Problem? Name-calling, hurting words, flashing tempers, getting even, slamming doors, shutting out, feeling pain, causing pain. Always a crisis.
The best time to train and to teach is not in a CRISIS situation. Unfortunately, that’s when we usually try to do it. But when we’re doing that, we are way behind, and “playing catch-up” is hard.
As a teacher, I had been taught the absolute necessity of schedule and routine for running a class. I found that it was just as necessary for running our home. Although it was a flexible schedule, I often included time to teach the kids from the Bible. Here’s what I learned:
There is just a certain amount of plodding along that must be part of the process of training children.
The adults of Isaiah’s day were insulted at Isaiah’s repetitions, but repetition for kids is necessary and enjoyable. They like doing the same things over and over. Often as adults, we find it difficult. My kids laugh about how Keith would fall asleep while reading a story to them. His eyelids would get heavy, his words unintelligible, and then his chin would drop to his chest. They would poke him awake and say, “Da-ad, finish the story.” He had read some of those stories ten to twenty times.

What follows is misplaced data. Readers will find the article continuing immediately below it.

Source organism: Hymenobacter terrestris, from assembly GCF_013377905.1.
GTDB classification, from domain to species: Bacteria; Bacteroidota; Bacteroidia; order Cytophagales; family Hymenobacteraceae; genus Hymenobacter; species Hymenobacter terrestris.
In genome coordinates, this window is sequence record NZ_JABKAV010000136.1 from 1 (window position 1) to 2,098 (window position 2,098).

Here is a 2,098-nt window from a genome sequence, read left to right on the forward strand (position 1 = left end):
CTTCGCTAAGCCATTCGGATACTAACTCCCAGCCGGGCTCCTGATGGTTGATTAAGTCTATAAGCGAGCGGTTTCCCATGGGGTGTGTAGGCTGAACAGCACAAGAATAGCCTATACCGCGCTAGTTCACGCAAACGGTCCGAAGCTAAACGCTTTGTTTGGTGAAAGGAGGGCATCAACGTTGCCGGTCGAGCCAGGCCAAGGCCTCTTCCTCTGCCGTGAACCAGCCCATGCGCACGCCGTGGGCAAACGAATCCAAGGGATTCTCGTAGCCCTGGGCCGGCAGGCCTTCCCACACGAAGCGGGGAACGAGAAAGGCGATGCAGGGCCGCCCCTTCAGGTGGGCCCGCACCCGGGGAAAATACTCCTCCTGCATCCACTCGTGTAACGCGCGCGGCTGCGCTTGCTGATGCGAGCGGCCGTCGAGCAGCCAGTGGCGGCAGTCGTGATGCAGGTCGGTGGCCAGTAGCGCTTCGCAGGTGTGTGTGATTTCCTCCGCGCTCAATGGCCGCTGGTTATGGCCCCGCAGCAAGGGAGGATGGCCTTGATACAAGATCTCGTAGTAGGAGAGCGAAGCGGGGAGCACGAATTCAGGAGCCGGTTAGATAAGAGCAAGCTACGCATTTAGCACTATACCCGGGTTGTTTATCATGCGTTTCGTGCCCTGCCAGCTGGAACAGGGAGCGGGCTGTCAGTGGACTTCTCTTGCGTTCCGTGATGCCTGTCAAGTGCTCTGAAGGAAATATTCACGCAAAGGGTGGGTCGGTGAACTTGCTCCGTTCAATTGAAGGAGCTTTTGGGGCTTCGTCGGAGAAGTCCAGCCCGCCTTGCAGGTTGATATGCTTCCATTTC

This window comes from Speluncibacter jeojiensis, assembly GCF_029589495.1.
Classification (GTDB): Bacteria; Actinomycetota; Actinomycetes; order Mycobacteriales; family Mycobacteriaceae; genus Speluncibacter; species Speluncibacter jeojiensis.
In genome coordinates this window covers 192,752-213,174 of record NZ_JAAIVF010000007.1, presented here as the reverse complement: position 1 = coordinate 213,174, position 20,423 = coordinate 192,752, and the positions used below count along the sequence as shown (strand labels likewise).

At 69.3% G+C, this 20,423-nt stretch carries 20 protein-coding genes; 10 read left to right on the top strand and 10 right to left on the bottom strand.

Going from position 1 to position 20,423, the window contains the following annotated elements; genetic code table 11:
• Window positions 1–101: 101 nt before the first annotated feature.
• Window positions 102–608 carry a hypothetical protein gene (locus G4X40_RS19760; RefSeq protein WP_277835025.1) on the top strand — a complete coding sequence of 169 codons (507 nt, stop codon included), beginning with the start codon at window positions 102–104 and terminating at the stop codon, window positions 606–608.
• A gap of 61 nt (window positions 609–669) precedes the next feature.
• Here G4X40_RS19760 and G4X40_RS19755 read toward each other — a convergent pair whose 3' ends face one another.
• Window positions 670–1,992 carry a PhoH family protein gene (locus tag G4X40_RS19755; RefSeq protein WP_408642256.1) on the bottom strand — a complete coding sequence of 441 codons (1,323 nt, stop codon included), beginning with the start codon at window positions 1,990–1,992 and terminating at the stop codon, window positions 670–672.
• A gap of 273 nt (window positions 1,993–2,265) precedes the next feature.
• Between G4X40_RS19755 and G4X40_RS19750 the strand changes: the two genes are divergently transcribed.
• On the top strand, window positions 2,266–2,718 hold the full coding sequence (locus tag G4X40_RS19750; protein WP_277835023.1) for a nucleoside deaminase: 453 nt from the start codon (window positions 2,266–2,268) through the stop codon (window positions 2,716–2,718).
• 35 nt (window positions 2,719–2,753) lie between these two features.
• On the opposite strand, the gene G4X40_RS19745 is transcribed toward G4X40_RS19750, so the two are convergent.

But back to the crisis. When the same things kept happening over and over, I planned a time to look for answers from God’s word. We would read together, discuss it, and talk about how to apply it. The next time the “crisis” occurred, we had our discussions to refer to. We took God’s word and applied it.
Having a designated time in the week where the children and I got together to learn was an important step in their building and learning processes. Usually a couple of times a week I would gather them and we would sit and talk. Often, our talks revolved around Scripture. It was part of plodding along, not always fun, not always easy, not always exciting, but vital.
Often, we learned about relationships—how to get along, how to love each other, how to treat one another, how to respond, how to forgive. We saw relationships with the Lord and with one another as primary. This was a constant need. Relationships are like fragile plants in the garden of our homes. They need care and attention. Left unattended, bitter weeds grow up.
One of my great encouragers was“Nanny Duke.” She convinced me of the importance of reading scripture with the children. We saw its effect in her grown children. Her influence sharpened my determination to “get the word” into my own kids. Now she is ninety-six and I still enjoy my conversations with her. She never fails to bring God’s words into our talks.
An additional note: Sometimes it is hard to find the scriptures that you need for the moment. We found that Touchpoints for Students by Ronald Beers is a great little resource for finding the scriptures to fit certain situations. Arranged alphabetically by topics, you can quickly find scriptures that address the various needs of young lives. You can order it from our website: www.parentwisdom.net. It is a great reference book to just grab off the shelf, look something up, find it in the Bible, and prepare your kids for life.